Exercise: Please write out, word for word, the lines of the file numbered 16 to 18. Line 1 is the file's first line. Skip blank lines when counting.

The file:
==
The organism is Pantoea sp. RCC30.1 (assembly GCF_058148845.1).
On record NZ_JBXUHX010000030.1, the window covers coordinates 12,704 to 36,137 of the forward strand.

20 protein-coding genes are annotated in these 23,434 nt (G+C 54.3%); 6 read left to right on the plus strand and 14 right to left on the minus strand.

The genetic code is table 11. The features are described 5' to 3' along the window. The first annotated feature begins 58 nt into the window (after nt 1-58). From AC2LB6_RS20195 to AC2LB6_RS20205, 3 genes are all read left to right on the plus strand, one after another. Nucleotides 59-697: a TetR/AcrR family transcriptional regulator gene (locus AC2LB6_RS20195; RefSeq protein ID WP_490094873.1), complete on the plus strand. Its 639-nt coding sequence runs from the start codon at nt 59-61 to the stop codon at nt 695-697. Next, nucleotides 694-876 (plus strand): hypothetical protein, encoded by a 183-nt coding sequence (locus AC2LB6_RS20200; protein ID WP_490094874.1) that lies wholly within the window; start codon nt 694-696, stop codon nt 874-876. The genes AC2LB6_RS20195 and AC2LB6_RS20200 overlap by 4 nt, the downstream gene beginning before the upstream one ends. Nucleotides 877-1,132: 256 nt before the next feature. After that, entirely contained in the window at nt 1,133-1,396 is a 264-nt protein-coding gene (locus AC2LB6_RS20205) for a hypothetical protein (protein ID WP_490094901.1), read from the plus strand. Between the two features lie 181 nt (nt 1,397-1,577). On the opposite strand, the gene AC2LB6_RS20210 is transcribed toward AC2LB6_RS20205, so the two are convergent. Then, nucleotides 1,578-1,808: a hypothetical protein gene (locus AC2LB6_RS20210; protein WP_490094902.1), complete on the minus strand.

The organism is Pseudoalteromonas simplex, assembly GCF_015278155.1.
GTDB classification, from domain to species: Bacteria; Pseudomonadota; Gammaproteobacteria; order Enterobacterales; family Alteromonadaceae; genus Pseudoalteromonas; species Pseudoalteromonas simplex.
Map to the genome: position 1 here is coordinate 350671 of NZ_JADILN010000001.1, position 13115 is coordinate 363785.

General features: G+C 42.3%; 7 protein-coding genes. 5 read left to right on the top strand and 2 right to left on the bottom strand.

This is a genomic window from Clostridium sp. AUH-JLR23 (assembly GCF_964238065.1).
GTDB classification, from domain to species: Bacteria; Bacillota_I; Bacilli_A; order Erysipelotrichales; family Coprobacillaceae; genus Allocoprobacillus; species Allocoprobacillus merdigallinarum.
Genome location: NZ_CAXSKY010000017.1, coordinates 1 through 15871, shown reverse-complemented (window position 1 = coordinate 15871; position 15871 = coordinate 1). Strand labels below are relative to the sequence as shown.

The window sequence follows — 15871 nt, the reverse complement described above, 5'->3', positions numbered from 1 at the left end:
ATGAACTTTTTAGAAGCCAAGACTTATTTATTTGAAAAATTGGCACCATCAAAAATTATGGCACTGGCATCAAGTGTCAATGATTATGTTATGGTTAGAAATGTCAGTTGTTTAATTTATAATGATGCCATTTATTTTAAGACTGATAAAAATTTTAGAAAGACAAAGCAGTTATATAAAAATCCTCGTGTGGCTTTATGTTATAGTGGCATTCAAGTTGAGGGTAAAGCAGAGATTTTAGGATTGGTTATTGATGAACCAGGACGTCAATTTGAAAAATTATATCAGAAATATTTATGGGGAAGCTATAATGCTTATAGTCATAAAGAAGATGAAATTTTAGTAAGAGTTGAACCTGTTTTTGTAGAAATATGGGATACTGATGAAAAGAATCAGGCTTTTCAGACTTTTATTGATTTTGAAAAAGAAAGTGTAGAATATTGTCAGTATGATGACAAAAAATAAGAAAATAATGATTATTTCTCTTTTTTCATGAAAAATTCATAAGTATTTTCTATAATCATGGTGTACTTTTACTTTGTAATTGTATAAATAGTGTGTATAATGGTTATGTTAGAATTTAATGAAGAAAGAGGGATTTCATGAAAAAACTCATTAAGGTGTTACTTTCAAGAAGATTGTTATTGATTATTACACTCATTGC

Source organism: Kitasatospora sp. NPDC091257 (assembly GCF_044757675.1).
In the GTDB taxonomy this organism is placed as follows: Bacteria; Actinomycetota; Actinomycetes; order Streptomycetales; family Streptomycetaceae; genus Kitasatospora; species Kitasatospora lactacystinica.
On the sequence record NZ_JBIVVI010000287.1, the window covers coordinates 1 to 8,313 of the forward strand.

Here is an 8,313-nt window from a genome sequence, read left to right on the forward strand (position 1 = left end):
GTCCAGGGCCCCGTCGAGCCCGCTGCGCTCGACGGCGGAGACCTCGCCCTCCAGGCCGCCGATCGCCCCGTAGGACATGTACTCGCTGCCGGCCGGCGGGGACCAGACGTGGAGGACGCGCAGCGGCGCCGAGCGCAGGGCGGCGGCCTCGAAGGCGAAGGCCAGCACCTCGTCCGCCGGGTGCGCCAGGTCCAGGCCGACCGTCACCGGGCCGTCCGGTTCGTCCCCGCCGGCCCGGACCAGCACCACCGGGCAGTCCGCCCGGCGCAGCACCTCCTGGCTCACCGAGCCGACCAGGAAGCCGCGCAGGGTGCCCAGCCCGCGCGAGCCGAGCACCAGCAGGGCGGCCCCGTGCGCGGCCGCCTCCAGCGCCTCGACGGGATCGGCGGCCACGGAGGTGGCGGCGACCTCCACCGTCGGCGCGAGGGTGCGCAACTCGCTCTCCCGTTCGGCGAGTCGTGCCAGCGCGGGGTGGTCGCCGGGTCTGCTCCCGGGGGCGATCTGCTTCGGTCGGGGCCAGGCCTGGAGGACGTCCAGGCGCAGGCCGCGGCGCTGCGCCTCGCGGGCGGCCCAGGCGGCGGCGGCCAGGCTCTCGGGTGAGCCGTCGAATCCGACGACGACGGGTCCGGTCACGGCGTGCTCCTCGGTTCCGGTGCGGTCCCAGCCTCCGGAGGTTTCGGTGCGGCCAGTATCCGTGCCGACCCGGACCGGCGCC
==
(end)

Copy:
On the sequence record NZ_JBIVVI010000287.1, the window covers coordinates 1 to 8,313 of the forward strand.

Here is an 8,313-nt window from a genome sequence, read left to right on the forward strand (position 1 = left end):
GTCCAGGGCCCCGTCGAGCCCGCTGCGCTCGACGGCGGAGACCTCGCCCTCCAGGCCGCCGATCGCCCCGTAGGACATGTACTCGCTGCCGGCCGGCGGGGACCAGACGTGGAGGACGCGCAGCGGCGCCGAGCGCAGGGCGGCGGCCTCGAAGGCGAAGGCCAGCACCTCGTCCGCCGGGTGCGCCAGGTCCAGGCCGACCGTCACCGGGCCGTCCGGTTCGTCCCCGCCGGCCCGGACCAGCACCACCGGGCAGTCCGCCCGGCGCAGCACCTCCTGGCTCACCGAGCCGACCAGGAAGCCGCGCAGGGTGCCCAGCCCGCGCGAGCCGAGCACCAGCAGGGCGGCCCCGTGCGCGGCCGCCTCCAGCGCCTCGACGGGATCGGCGGCCACGGAGGTGGCGGCGACCTCCACCGTCGGCGCGAGGGTGCGCAACTCGCTCTCCCGTTCGGCGAGTCGTGCCAGCGCGGGGTGGTCGCCGGGTCTGCTCCCGGGGGCGATCTGCTTCGGTCGGGGCCAGGCCTGGAGGACGTCCAGGCGCAGGCCGCGGCGCTGCGCCTCGCGGGCGGCCCAGGCGGCGGCGGCCAGGCTCTCGGGTGAGCCGTCGAATCCGACGACGACGGGTCCGGTCACGGCGTGCTCCTCGGTTCCGGTGCGGTCCCAGCCTCCGGAGGTTTCGGTGCGGCCAGTATCCGTGCCGACCCGGACCGGCGCC